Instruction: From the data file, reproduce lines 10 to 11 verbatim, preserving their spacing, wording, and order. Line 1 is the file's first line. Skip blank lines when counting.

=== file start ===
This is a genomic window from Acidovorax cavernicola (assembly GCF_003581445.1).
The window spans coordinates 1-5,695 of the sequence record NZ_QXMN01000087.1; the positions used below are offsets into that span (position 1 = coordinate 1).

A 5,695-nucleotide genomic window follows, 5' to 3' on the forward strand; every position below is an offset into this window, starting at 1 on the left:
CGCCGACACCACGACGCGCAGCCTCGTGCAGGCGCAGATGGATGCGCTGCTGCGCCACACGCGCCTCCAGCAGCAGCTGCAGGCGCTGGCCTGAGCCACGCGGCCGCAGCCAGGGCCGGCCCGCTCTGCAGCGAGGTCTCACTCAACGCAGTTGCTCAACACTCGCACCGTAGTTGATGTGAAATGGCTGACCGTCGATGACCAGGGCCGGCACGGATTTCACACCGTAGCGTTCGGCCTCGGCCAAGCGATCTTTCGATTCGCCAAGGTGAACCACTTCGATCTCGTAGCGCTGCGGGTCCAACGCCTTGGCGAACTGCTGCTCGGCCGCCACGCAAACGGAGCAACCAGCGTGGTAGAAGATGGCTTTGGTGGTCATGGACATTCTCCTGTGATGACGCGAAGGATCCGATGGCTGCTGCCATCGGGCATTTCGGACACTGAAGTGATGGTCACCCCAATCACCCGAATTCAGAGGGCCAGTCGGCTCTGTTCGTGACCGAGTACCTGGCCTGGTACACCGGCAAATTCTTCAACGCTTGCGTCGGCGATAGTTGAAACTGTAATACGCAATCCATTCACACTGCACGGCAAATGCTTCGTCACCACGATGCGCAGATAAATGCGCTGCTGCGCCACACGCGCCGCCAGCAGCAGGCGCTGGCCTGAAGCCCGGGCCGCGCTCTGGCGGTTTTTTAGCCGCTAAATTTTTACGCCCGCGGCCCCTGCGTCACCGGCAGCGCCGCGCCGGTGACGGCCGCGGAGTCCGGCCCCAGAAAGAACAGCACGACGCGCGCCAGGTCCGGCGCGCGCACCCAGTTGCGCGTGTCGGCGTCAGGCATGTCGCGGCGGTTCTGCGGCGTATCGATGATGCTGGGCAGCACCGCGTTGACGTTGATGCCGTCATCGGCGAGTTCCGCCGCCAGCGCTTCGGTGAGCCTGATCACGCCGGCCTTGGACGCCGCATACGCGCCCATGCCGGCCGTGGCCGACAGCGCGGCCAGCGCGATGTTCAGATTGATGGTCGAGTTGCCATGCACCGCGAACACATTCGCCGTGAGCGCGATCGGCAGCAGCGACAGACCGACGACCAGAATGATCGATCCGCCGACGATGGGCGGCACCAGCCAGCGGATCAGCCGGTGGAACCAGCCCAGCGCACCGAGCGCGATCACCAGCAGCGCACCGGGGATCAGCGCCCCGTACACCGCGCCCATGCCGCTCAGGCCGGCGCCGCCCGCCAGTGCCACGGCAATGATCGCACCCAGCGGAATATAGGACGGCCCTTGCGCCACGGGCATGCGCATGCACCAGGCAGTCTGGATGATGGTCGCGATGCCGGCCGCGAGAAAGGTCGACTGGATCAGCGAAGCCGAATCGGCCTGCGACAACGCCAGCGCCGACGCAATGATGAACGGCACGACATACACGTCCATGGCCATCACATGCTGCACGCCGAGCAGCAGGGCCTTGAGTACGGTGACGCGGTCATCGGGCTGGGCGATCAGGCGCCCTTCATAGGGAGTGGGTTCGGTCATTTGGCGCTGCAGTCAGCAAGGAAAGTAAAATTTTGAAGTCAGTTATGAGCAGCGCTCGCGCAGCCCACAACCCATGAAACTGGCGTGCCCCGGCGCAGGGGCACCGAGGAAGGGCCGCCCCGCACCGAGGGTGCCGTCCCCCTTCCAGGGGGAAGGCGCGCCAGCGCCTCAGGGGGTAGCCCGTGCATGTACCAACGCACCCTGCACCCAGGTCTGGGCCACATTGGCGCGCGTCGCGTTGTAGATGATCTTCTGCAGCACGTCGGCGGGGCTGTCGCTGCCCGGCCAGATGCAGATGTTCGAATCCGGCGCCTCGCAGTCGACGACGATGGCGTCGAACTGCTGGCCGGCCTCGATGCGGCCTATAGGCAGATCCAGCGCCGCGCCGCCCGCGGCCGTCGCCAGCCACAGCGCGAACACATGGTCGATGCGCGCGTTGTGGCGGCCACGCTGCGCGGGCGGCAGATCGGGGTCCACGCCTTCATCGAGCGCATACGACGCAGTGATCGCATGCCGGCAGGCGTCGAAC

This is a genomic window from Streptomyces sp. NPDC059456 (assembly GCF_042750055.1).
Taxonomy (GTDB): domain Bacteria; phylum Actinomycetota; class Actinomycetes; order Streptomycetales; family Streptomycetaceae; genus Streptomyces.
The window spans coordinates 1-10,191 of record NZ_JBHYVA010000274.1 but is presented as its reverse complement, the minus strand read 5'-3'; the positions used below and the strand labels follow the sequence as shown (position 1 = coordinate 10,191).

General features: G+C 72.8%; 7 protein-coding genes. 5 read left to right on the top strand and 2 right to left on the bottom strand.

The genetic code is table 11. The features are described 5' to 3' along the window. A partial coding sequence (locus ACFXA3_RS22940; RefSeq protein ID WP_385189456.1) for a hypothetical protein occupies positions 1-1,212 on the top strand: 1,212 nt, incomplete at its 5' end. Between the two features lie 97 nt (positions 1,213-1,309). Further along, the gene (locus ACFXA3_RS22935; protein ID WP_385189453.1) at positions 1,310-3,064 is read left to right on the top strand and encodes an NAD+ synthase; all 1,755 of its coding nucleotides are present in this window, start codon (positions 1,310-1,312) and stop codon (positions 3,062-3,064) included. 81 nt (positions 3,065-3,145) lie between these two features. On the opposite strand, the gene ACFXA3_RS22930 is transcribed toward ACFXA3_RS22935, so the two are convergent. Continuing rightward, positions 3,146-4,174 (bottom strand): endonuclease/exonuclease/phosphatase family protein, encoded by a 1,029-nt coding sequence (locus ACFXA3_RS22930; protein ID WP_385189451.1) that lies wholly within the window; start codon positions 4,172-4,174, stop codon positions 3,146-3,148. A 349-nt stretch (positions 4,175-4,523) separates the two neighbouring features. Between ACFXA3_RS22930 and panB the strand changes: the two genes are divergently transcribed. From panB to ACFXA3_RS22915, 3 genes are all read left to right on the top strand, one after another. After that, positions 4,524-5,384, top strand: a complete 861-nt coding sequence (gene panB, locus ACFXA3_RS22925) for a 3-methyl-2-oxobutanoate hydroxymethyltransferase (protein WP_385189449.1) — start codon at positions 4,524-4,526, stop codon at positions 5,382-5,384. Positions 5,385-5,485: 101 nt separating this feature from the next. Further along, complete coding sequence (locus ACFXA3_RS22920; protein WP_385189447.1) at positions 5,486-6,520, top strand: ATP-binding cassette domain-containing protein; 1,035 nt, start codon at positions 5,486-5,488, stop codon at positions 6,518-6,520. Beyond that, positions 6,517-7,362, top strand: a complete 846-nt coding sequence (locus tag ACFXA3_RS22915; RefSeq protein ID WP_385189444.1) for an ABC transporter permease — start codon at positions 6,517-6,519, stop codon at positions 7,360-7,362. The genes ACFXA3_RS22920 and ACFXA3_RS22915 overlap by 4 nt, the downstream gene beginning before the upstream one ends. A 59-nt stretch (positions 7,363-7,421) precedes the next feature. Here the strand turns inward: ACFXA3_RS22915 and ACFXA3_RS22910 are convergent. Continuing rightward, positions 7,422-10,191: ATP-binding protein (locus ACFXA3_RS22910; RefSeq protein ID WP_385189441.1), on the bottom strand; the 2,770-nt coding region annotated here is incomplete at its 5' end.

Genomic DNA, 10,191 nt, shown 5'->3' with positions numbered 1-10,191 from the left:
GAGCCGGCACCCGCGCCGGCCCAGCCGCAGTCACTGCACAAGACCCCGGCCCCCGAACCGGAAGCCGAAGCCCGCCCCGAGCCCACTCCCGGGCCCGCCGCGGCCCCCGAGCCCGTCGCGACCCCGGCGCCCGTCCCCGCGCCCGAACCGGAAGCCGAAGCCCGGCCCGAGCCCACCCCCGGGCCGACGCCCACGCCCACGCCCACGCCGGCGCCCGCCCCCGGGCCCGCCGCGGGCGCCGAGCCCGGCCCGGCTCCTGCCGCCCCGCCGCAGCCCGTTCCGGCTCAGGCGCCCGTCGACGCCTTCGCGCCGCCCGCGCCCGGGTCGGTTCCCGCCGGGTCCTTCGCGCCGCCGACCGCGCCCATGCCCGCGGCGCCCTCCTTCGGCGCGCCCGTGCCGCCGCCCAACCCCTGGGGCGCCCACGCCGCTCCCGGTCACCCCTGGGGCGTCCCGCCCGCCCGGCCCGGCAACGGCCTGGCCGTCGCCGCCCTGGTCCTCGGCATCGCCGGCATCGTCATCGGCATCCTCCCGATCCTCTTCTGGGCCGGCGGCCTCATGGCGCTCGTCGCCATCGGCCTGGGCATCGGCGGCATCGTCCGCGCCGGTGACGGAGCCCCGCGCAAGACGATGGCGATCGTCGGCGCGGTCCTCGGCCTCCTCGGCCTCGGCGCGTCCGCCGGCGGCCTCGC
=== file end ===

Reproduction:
Genomic DNA, 10,191 nt, shown 5'->3' with positions numbered 1-10,191 from the left:
GAGCCGGCACCCGCGCCGGCCCAGCCGCAGTCACTGCACAAGACCCCGGCCCCCGAACCGGAAGCCGAAGCCCGCCCCGAGCCCACTCCCGGGCCCGCCGCGGCCCCCGAGCCCGTCGCGACCCCGGCGCCCGTCCCCGCGCCCGAACCGGAAGCCGAAGCCCGGCCCGAGCCCACCCCCGGGCCGACGCCCACGCCCACGCCCACGCCGGCGCCCGCCCCCGGGCCCGCCGCGGGCGCCGAGCCCGGCCCGGCTCCTGCCGCCCCGCCGCAGCCCGTTCCGGCTCAGGCGCCCGTCGACGCCTTCGCGCCGCCCGCGCCCGGGTCGGTTCCCGCCGGGTCCTTCGCGCCGCCGACCGCGCCCATGCCCGCGGCGCCCTCCTTCGGCGCGCCCGTGCCGCCGCCCAACCCCTGGGGCGCCCACGCCGCTCCCGGTCACCCCTGGGGCGTCCCGCCCGCCCGGCCCGGCAACGGCCTGGCCGTCGCCGCCCTGGTCCTCGGCATCGCCGGCATCGTCATCGGCATCCTCCCGATCCTCTTCTGGGCCGGCGGCCTCATGGCGCTCGTCGCCATCGGCCTGGGCATCGGCGGCATCGTCCGCGCCGGTGACGGAGCCCCGCGCAAGACGATGGCGATCGTCGGCGCGGTCCTCGGCCTCCTCGGCCTCGGCGCGTCCGCCGGCGGCCTCGC